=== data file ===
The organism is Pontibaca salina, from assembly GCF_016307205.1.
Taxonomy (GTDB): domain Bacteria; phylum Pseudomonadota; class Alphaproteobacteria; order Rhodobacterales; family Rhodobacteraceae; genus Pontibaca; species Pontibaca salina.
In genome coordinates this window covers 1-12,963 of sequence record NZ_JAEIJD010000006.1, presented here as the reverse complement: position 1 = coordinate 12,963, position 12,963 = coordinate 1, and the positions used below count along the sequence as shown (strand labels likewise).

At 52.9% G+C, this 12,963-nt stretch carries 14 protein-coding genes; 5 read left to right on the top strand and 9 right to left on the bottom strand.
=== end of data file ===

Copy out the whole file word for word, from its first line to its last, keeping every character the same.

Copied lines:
The organism is Pontibaca salina, from assembly GCF_016307205.1.
Taxonomy (GTDB): domain Bacteria; phylum Pseudomonadota; class Alphaproteobacteria; order Rhodobacterales; family Rhodobacteraceae; genus Pontibaca; species Pontibaca salina.
In genome coordinates this window covers 1-12,963 of sequence record NZ_JAEIJD010000006.1, presented here as the reverse complement: position 1 = coordinate 12,963, position 12,963 = coordinate 1, and the positions used below count along the sequence as shown (strand labels likewise).

At 52.9% G+C, this 12,963-nt stretch carries 14 protein-coding genes; 5 read left to right on the top strand and 9 right to left on the bottom strand.